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Medicine has become synonymous with drug therapy, a situation that is upsetting for patients and health care practitioners alike, and potentially dangerous.
This is especially true for elderly patients, many of whom are taking multiple agents from different practitioners who tend not to discontinue medications prescribed by their peers. This can lead to an ever-increasing number of pills taken, a circumstance called polypharmacy (being on five or more medications at one time), where there is a high risk for adverse reactions and drug interactions.
But overmedication should concern people of all ages, including the parents of young children.
For example, antibiotics are often incorrectly prescribed for the management of viral illnesses, such as upper respiratory tract infections, sometimes at the behest of parents. Not only does this practice place kids (and adults treated this way) at risk for possible allergic reactions and disruption of the microbiome, it also contributes to the development of microbial resistance. Antibiotics should be reserved for management of significant bacterial infections.
Prescription and over-the-counter medications may generally reduce symptoms associated with specific medical disorders, but rarely if ever do they address the root cause of disease, and too often they do more harm than good. Drug therapy can be an appropriate way to manage disease and improve health, but it is only one way to do so, and often not the best way. Of course, this perspective is in direct contrast to the pervasive messaging that pharmaceutical companies disseminate through direct-to-consumer marketing – a practice that should be banned.
Drug therapy should be used only when necessary and always in the context of a comprehensive treatment plan that addresses diet and lifestyle issues, and gives consideration to non-drug therapies.
It is in everyone’s best interest to reduce reliance on prescription medications. Do not take prescription drugs, over-the-counter medications, or vitamins, supplements or botanical remedies unless you know the reason for taking them, understand how they work, and can weigh potential benefits against potential risks.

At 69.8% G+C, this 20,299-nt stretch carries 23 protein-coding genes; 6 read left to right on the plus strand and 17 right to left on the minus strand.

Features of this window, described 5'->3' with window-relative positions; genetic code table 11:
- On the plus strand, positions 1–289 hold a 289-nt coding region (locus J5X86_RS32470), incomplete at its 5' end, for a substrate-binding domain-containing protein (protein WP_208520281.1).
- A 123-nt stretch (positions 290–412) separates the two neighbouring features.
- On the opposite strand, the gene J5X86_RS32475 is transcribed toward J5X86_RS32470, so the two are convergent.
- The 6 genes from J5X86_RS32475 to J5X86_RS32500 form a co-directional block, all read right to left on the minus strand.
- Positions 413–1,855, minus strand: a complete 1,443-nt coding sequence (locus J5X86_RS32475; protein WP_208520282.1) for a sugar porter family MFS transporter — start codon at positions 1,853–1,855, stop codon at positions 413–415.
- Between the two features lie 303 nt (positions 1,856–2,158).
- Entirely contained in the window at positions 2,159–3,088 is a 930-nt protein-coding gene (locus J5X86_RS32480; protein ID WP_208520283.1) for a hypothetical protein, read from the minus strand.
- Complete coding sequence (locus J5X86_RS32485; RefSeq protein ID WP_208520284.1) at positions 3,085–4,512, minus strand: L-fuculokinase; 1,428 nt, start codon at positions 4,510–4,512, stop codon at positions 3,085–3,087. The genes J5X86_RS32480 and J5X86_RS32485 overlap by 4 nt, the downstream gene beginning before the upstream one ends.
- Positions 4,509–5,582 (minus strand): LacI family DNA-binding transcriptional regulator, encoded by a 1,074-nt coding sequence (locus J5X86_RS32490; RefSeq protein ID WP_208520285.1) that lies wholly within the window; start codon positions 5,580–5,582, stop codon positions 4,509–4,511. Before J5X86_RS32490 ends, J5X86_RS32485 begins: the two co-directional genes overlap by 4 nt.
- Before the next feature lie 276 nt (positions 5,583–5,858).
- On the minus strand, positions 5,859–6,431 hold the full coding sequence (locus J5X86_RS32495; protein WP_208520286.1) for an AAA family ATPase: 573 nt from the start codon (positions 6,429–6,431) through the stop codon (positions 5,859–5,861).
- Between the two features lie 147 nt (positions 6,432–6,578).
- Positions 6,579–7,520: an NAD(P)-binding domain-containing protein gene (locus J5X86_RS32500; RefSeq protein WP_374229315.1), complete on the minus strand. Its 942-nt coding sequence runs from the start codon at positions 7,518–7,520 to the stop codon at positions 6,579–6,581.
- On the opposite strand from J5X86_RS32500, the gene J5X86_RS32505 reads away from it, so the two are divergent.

Always keep an updated list of the medications you are taking, including the reasons for using them and dose. If you or someone you love is on multiple medications, or is using more than one agent to address a medical condition, I recommend consulting with a well-trained pharmacist for a medication therapy management (MTM) review which is escribed in my book.
Health care providers should ask about all agents being taken, including vitamins and supplements and be well trained in their appropriate use. Doctors, nurses, and pharmacists should also be informed about healthy diet and lifestyle modification, how best to support behavior change in their patients, and how to make appropriate referrals to complementary medicine providers who may help patients reduce their need for drug therapy.
An integrative medicine practitioner is best positioned to advise patients on appropriate ways to manage common health issues without relying on medications. One day soon I trust we will be able to drop the word “integrative.” This will simply be good medicine.
Andrew Weil, MD, is the author of fourteen previous books, including Spontaneous Healing and Healthy Aging. A graduate of Harvard College and Harvard Medical School, he is a professor of public health, clinical professor of medicine, and the Lovell-Jones Professor of Integrative Rheumatology at the University of Arizona as well as director of the University of Arizona Center for Integrative Medicine.
He is also editorial director of www.drweil.com, the leading resource for healthy living based on the philosophy of integrative medicine. He authors the popular Self-Healing newsletter and columns for Prevention magazine and is a frequent guest on numerous national talk shows. He lives in Arizona.